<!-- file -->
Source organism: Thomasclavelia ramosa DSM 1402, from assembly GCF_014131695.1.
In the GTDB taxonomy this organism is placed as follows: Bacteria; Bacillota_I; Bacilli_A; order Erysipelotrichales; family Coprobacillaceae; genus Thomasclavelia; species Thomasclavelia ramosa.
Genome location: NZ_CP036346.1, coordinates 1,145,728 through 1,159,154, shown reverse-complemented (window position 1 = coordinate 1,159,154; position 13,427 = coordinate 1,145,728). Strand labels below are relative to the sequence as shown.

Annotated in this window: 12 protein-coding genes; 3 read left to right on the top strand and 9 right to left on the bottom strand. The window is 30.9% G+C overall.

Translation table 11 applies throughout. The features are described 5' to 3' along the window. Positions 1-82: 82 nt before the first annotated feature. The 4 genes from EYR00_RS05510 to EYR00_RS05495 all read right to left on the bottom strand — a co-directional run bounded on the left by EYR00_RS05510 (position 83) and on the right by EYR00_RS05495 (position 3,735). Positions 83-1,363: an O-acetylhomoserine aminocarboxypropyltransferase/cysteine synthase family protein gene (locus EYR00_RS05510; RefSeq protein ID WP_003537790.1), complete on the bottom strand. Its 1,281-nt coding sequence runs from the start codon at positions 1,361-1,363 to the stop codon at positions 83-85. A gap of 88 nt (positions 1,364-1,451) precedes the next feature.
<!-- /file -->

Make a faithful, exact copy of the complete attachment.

Source organism: Thomasclavelia ramosa DSM 1402, from assembly GCF_014131695.1.
In the GTDB taxonomy this organism is placed as follows: Bacteria; Bacillota_I; Bacilli_A; order Erysipelotrichales; family Coprobacillaceae; genus Thomasclavelia; species Thomasclavelia ramosa.
Genome location: NZ_CP036346.1, coordinates 1,145,728 through 1,159,154, shown reverse-complemented (window position 1 = coordinate 1,159,154; position 13,427 = coordinate 1,145,728). Strand labels below are relative to the sequence as shown.

Annotated in this window: 12 protein-coding genes; 3 read left to right on the top strand and 9 right to left on the bottom strand. The window is 30.9% G+C overall.

Translation table 11 applies throughout. The features are described 5' to 3' along the window. Positions 1-82: 82 nt before the first annotated feature. The 4 genes from EYR00_RS05510 to EYR00_RS05495 all read right to left on the bottom strand — a co-directional run bounded on the left by EYR00_RS05510 (position 83) and on the right by EYR00_RS05495 (position 3,735). Positions 83-1,363: an O-acetylhomoserine aminocarboxypropyltransferase/cysteine synthase family protein gene (locus EYR00_RS05510; RefSeq protein ID WP_003537790.1), complete on the bottom strand. Its 1,281-nt coding sequence runs from the start codon at positions 1,361-1,363 to the stop codon at positions 83-85. A gap of 88 nt (positions 1,364-1,451) precedes the next feature.